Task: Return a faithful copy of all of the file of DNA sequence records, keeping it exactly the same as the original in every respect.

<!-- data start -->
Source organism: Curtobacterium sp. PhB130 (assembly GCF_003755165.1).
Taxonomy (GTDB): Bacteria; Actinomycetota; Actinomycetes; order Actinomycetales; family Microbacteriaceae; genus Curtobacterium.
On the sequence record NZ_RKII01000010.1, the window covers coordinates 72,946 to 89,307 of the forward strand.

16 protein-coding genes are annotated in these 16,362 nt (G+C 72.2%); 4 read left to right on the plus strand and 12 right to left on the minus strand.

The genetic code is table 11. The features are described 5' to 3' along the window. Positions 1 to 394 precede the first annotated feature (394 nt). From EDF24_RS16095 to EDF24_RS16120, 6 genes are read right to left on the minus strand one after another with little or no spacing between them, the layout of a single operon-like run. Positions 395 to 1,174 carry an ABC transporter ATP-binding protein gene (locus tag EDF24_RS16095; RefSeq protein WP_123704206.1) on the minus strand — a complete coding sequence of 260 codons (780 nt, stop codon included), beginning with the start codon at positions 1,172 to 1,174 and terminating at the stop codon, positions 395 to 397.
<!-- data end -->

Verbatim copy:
Source organism: Curtobacterium sp. PhB130 (assembly GCF_003755165.1).
Taxonomy (GTDB): Bacteria; Actinomycetota; Actinomycetes; order Actinomycetales; family Microbacteriaceae; genus Curtobacterium.
On the sequence record NZ_RKII01000010.1, the window covers coordinates 72,946 to 89,307 of the forward strand.

16 protein-coding genes are annotated in these 16,362 nt (G+C 72.2%); 4 read left to right on the plus strand and 12 right to left on the minus strand.

The genetic code is table 11. The features are described 5' to 3' along the window. Positions 1 to 394 precede the first annotated feature (394 nt). From EDF24_RS16095 to EDF24_RS16120, 6 genes are read right to left on the minus strand one after another with little or no spacing between them, the layout of a single operon-like run. Positions 395 to 1,174 carry an ABC transporter ATP-binding protein gene (locus tag EDF24_RS16095; RefSeq protein WP_123704206.1) on the minus strand — a complete coding sequence of 260 codons (780 nt, stop codon included), beginning with the start codon at positions 1,172 to 1,174 and terminating at the stop codon, positions 395 to 397.